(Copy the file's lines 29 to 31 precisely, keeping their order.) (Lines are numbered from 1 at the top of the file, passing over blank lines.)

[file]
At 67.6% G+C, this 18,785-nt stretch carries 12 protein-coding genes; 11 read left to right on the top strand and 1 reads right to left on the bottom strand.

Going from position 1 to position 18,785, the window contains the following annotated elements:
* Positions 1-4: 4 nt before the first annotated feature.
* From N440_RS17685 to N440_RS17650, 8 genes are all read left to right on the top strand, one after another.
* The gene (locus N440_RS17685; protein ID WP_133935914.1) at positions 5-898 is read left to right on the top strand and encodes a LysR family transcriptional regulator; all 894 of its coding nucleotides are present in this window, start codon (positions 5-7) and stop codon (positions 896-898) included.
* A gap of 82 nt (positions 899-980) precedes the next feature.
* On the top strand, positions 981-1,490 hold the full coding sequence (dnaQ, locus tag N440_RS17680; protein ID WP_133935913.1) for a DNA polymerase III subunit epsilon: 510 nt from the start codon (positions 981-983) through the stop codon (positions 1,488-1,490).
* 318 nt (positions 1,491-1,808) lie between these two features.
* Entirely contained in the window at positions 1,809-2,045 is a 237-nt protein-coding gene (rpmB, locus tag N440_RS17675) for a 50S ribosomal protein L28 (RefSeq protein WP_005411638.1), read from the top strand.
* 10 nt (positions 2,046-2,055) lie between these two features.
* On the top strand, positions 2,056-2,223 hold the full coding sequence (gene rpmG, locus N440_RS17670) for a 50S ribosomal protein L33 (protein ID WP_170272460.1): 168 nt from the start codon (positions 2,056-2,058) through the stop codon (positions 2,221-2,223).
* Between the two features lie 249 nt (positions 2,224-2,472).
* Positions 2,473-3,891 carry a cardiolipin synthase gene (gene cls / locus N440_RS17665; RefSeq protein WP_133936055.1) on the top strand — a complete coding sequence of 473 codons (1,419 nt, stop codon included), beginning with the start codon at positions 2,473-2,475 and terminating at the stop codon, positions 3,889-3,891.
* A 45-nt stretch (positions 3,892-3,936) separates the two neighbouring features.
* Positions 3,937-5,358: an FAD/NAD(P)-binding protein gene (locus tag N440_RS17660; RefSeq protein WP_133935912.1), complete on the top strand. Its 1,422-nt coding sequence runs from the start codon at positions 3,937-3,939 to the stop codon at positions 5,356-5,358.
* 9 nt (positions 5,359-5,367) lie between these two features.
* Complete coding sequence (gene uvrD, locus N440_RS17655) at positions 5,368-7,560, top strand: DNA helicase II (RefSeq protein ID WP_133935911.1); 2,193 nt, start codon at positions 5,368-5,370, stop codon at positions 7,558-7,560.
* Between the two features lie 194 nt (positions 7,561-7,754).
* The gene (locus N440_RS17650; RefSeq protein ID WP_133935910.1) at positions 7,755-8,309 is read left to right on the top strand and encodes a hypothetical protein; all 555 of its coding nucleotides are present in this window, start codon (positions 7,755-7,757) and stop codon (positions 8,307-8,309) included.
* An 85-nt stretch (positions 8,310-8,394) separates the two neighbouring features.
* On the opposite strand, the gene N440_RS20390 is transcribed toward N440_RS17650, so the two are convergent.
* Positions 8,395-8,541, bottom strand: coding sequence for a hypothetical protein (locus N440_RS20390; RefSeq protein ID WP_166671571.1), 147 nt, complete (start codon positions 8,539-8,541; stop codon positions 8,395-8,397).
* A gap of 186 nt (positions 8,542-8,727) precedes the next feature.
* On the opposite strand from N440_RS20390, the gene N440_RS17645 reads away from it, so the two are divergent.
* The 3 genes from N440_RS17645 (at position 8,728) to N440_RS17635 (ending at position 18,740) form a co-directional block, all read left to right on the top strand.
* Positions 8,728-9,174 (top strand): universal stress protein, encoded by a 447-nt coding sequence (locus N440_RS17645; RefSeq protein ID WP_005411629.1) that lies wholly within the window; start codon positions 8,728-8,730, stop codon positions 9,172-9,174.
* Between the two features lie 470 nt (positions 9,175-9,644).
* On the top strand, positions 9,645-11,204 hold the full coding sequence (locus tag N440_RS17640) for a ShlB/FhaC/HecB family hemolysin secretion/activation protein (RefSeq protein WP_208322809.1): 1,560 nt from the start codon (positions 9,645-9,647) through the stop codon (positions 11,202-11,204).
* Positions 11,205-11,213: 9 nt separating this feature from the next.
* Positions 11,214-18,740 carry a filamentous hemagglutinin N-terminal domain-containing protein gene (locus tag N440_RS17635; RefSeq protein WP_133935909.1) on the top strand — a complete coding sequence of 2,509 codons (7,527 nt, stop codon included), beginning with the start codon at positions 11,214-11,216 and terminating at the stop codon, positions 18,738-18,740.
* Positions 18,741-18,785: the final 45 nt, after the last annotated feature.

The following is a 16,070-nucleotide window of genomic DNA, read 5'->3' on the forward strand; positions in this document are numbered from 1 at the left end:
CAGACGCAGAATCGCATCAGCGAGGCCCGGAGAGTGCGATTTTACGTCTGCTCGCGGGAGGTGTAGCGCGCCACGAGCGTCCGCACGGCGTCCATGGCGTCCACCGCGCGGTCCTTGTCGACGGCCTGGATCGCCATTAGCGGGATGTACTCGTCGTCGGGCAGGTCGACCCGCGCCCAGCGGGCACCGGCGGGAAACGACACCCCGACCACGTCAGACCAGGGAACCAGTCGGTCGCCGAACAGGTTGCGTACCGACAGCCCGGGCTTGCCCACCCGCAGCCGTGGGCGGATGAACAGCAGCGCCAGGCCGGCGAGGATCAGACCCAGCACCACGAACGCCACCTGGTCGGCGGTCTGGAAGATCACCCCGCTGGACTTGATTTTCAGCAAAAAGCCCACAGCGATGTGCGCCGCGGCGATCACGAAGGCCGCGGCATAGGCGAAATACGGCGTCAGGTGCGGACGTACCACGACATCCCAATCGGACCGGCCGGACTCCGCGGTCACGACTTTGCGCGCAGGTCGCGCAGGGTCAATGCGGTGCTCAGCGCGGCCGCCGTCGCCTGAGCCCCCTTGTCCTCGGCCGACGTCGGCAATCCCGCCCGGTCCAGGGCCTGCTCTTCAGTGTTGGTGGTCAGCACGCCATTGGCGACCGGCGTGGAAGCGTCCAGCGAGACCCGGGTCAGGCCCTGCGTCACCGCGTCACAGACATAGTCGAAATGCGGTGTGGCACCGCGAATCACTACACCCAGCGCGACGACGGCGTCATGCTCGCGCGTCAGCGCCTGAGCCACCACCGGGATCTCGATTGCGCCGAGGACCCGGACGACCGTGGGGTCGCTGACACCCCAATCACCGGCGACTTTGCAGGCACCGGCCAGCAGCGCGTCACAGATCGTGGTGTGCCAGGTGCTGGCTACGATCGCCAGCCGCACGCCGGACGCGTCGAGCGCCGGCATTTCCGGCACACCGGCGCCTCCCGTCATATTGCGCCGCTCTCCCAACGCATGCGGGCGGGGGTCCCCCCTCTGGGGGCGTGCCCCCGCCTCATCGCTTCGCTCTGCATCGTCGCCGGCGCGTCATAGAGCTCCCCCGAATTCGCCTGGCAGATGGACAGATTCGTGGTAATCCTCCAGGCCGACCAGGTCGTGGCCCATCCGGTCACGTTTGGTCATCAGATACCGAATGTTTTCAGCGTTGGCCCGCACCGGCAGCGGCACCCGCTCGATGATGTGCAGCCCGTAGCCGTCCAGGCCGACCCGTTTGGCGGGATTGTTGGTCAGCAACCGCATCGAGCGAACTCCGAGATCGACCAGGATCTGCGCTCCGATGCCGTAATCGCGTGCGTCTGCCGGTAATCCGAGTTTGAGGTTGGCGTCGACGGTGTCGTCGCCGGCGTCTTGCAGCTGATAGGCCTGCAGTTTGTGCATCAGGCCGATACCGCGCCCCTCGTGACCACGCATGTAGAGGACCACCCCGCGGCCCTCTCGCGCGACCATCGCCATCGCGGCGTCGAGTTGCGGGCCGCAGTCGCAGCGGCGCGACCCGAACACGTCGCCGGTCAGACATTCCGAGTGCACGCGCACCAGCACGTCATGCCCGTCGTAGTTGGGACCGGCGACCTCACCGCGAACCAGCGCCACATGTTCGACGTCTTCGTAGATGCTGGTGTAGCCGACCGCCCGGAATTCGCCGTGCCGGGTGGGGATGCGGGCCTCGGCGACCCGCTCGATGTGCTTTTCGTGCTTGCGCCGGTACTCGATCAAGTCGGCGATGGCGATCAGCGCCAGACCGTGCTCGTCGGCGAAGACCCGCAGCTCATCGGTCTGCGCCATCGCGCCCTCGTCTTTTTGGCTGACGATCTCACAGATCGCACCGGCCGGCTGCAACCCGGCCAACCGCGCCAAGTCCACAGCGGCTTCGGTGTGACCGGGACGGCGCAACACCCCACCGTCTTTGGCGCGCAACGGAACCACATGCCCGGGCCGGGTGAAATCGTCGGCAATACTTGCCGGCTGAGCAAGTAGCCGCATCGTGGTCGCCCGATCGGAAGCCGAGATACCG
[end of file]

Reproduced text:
* Positions 11,205-11,213: 9 nt separating this feature from the next.
* Positions 11,214-18,740 carry a filamentous hemagglutinin N-terminal domain-containing protein gene (locus tag N440_RS17635; RefSeq protein WP_133935909.1) on the top strand — a complete coding sequence of 2,509 codons (7,527 nt, stop codon included), beginning with the start codon at positions 11,214-11,216 and terminating at the stop codon, positions 18,738-18,740.
* Positions 18,741-18,785: the final 45 nt, after the last annotated feature.